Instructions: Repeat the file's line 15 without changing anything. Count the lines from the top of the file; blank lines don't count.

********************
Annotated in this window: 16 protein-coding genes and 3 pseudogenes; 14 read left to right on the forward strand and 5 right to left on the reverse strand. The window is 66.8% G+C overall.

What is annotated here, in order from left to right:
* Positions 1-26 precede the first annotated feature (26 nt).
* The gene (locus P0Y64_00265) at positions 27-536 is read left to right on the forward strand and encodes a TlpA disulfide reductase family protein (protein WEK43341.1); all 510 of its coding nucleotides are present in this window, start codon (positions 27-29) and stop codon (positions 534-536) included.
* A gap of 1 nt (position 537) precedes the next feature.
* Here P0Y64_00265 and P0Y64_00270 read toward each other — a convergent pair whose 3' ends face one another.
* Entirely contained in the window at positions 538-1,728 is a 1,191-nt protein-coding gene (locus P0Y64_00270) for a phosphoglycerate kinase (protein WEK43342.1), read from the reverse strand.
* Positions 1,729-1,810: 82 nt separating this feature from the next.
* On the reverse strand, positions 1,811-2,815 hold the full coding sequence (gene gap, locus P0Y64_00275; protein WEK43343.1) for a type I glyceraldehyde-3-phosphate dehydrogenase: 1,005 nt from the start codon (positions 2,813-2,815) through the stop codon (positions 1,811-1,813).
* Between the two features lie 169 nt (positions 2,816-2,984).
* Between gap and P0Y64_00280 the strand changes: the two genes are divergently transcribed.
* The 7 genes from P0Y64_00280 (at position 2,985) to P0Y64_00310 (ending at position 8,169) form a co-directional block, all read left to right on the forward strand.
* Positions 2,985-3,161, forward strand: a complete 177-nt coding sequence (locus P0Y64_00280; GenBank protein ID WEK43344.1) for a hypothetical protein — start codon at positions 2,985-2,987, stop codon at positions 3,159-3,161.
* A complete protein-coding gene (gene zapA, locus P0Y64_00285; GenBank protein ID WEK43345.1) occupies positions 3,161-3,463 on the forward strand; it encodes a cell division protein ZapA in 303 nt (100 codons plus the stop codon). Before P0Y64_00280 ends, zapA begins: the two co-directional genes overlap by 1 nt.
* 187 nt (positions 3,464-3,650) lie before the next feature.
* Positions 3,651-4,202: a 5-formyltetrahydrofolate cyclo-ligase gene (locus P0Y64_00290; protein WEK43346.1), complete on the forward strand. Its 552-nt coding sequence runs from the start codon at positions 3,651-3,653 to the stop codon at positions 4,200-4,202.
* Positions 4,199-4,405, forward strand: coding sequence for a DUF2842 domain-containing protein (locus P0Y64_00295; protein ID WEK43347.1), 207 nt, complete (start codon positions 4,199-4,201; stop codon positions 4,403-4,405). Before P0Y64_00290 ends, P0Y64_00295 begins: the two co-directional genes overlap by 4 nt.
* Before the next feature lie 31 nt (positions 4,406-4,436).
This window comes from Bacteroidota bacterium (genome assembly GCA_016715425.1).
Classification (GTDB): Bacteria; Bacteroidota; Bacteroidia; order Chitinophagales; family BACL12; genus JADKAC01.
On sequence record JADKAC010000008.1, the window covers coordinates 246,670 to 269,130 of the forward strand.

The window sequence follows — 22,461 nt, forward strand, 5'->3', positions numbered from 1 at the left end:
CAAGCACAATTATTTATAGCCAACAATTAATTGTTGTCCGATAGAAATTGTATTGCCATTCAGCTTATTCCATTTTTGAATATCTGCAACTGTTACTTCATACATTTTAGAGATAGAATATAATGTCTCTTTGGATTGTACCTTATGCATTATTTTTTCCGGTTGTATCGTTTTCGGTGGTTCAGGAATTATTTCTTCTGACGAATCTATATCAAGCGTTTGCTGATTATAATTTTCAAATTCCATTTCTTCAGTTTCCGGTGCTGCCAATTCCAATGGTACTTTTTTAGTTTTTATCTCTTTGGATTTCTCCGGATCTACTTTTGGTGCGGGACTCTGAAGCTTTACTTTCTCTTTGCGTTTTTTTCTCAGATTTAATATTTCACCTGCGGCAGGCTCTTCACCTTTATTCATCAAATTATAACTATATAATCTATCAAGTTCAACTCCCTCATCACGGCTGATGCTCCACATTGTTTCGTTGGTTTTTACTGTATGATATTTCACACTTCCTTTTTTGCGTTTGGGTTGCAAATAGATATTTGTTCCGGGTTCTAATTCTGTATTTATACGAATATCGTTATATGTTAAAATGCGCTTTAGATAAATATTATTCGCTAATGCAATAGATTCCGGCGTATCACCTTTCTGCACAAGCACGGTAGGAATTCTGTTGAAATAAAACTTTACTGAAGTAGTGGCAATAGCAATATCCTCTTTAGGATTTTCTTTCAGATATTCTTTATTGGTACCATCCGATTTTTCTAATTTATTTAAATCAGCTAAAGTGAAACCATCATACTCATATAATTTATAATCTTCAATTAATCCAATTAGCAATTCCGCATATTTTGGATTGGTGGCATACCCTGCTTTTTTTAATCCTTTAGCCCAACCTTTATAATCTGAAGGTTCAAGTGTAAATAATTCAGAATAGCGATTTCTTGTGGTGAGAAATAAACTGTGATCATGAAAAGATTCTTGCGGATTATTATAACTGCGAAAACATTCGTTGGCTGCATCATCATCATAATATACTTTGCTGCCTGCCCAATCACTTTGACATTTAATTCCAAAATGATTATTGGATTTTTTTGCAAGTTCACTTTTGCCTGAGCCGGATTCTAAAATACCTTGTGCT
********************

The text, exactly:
* 187 nt (positions 3,464-3,650) lie before the next feature.